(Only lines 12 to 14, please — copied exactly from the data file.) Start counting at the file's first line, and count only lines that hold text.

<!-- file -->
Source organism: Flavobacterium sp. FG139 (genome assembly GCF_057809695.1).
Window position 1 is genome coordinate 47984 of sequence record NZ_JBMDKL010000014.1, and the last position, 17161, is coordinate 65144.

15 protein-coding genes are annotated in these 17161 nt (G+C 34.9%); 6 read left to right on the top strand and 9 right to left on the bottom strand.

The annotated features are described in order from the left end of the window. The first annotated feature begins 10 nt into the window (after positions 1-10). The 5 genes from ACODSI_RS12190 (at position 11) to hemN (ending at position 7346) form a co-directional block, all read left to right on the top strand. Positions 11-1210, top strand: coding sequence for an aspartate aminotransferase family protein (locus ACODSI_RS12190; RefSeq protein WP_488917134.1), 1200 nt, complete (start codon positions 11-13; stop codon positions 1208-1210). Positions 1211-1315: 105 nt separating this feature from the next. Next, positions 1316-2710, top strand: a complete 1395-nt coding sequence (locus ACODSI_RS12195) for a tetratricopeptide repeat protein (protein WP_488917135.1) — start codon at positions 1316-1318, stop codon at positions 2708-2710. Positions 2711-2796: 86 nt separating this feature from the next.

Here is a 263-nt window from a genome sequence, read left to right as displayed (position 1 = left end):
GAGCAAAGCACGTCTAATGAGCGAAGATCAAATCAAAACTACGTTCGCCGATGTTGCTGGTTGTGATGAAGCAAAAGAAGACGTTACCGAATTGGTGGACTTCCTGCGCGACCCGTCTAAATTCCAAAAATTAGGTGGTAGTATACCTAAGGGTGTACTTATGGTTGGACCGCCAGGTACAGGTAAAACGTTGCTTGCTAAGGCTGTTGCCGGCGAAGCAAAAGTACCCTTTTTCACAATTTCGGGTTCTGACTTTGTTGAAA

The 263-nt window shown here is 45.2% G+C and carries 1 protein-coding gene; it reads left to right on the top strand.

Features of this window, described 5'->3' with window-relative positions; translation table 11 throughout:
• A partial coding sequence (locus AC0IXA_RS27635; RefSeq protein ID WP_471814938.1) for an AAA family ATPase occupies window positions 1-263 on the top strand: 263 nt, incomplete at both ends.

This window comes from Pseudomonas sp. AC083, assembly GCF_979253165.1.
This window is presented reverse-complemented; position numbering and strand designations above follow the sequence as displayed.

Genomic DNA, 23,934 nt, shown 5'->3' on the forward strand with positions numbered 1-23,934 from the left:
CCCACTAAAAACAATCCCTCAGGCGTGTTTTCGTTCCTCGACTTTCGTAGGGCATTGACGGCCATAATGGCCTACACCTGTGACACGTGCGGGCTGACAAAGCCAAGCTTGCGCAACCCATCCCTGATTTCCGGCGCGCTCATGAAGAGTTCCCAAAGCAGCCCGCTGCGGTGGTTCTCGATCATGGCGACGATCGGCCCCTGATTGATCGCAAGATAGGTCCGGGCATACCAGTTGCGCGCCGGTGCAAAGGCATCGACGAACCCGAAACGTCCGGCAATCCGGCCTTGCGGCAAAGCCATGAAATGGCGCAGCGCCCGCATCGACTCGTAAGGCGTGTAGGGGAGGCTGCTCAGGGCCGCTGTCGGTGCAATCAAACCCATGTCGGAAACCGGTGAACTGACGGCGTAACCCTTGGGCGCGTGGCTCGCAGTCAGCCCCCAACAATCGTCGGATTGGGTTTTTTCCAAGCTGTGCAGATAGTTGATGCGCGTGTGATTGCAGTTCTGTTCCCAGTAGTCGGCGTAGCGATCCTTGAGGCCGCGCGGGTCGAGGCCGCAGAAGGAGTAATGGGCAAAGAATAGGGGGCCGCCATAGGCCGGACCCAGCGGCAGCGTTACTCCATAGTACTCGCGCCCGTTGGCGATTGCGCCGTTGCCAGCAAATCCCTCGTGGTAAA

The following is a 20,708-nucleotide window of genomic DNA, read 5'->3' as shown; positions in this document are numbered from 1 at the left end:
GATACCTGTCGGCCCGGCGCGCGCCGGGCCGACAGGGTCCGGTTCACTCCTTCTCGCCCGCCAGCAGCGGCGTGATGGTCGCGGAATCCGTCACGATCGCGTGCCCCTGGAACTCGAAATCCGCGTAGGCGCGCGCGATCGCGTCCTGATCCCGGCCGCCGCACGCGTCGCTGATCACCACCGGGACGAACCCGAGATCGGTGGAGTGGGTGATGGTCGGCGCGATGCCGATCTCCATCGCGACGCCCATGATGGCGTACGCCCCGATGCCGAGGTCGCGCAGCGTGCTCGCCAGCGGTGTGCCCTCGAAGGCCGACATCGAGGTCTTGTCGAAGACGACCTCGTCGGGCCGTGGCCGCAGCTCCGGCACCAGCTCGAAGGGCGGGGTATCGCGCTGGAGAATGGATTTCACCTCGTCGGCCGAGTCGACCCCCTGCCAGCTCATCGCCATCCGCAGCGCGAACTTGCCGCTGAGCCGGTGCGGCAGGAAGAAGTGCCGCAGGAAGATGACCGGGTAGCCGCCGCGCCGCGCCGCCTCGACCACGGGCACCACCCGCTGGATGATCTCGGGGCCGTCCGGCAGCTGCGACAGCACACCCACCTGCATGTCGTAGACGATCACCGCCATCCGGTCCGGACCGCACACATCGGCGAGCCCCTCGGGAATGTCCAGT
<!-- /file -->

Genomic DNA, 23,934 nt, shown 5'->3' on the forward strand with positions numbered 1-23,934 from the left:
CCCACTAAAAACAATCCCTCAGGCGTGTTTTCGTTCCTCGACTTTCGTAGGGCATTGACGGCCATAATGGCCTACACCTGTGACACGTGCGGGCTGACAAAGCCAAGCTTGCGCAACCCATCCCTGATTTCCGGCGCGCTCATGAAGAGTTCCCAAAGCAGCCCGCTGCGGTGGTTCTCGATCATGGCGACGATCGGCCCCTGATTGATCGCAAGATAGGTCCGGGCATACCAGTTGCGCGCCGGTGCAAAGGCATCGACGAACCCGAAACGTCCGGCAATCCGGCCTTGCGGCAAAGCCATGAAATGGCGCAGCGCCCGCATCGACTCGTAAGGCGTGTAGGGGAGGCTGCTCAGGGCCGCTGTCGGTGCAATCAAACCCATGTCGGAAACCGGTGAACTGACGGCGTAACCCTTGGGCGCGTGGCTCGCAGTCAGCCCCCAACAATCGTCGGATTGGGTTTTTTCCAAGCTGTGCAGATAGTTGATGCGCGTGTGATTGCAGTTCTGTTCCCAGTAGTCGGCGTAGCGATCCTTGAGGCCGCGCGGGTCGAGGCCGCAGAAGGAGTAATGGGCAAAGAATAGGGGGCCGCCATAGGCCGGACCCAGCGGCAGCGTTACTCCATAGTACTCGCGCCCGTTGGCGATTGCGCCGTTGCCAGCAAATCCCTCGTGGTAAA

The following is a 20,708-nucleotide window of genomic DNA, read 5'->3' as shown; positions in this document are numbered from 1 at the left end: